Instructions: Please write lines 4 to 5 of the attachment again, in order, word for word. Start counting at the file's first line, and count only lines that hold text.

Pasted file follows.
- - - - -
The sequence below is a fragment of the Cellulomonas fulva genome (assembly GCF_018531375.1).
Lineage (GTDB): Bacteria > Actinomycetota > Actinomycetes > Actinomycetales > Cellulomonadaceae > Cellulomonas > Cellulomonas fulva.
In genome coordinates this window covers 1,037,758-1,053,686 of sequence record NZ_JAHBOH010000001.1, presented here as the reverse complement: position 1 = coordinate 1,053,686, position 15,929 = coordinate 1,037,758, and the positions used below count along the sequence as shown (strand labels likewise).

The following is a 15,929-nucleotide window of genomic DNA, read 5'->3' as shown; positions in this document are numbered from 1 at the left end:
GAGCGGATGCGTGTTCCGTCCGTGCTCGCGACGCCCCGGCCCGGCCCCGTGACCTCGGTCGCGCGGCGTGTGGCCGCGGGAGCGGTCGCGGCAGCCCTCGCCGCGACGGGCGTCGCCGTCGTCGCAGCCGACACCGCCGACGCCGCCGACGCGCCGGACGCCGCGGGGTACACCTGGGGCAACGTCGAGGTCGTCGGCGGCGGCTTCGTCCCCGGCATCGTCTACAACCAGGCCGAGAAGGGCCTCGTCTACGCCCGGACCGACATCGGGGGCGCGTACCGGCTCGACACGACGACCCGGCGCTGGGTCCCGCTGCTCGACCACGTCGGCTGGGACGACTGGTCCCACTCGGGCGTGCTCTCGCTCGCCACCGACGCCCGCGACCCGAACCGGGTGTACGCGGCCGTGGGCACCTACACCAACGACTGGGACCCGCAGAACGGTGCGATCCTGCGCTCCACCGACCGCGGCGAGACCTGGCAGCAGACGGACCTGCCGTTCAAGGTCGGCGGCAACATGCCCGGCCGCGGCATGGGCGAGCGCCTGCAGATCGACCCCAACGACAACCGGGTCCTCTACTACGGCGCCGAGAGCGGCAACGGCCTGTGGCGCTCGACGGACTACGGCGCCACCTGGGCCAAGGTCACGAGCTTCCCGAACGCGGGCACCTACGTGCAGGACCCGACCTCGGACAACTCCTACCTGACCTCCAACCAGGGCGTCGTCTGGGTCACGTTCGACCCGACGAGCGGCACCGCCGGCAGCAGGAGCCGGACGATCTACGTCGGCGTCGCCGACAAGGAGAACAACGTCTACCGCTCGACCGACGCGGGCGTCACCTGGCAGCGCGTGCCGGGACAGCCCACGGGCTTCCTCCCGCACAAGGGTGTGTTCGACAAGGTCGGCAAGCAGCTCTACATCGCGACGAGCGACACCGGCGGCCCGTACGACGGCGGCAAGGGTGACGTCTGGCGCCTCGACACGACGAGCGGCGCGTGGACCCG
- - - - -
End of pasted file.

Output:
The following is a 15,929-nucleotide window of genomic DNA, read 5'->3' as shown; positions in this document are numbered from 1 at the left end:
GAGCGGATGCGTGTTCCGTCCGTGCTCGCGACGCCCCGGCCCGGCCCCGTGACCTCGGTCGCGCGGCGTGTGGCCGCGGGAGCGGTCGCGGCAGCCCTCGCCGCGACGGGCGTCGCCGTCGTCGCAGCCGACACCGCCGACGCCGCCGACGCGCCGGACGCCGCGGGGTACACCTGGGGCAACGTCGAGGTCGTCGGCGGCGGCTTCGTCCCCGGCATCGTCTACAACCAGGCCGAGAAGGGCCTCGTCTACGCCCGGACCGACATCGGGGGCGCGTACCGGCTCGACACGACGACCCGGCGCTGGGTCCCGCTGCTCGACCACGTCGGCTGGGACGACTGGTCCCACTCGGGCGTGCTCTCGCTCGCCACCGACGCCCGCGACCCGAACCGGGTGTACGCGGCCGTGGGCACCTACACCAACGACTGGGACCCGCAGAACGGTGCGATCCTGCGCTCCACCGACCGCGGCGAGACCTGGCAGCAGACGGACCTGCCGTTCAAGGTCGGCGGCAACATGCCCGGCCGCGGCATGGGCGAGCGCCTGCAGATCGACCCCAACGACAACCGGGTCCTCTACTACGGCGCCGAGAGCGGCAACGGCCTGTGGCGCTCGACGGACTACGGCGCCACCTGGGCCAAGGTCACGAGCTTCCCGAACGCGGGCACCTACGTGCAGGACCCGACCTCGGACAACTCCTACCTGACCTCCAACCAGGGCGTCGTCTGGGTCACGTTCGACCCGACGAGCGGCACCGCCGGCAGCAGGAGCCGGACGATCTACGTCGGCGTCGCCGACAAGGAGAACAACGTCTACCGCTCGACCGACGCGGGCGTCACCTGGCAGCGCGTGCCGGGACAGCCCACGGGCTTCCTCCCGCACAAGGGTGTGTTCGACAAGGTCGGCAAGCAGCTCTACATCGCGACGAGCGACACCGGCGGCCCGTACGACGGCGGCAAGGGTGACGTCTGGCGCCTCGACACGACGAGCGGCGCGTGGACCCG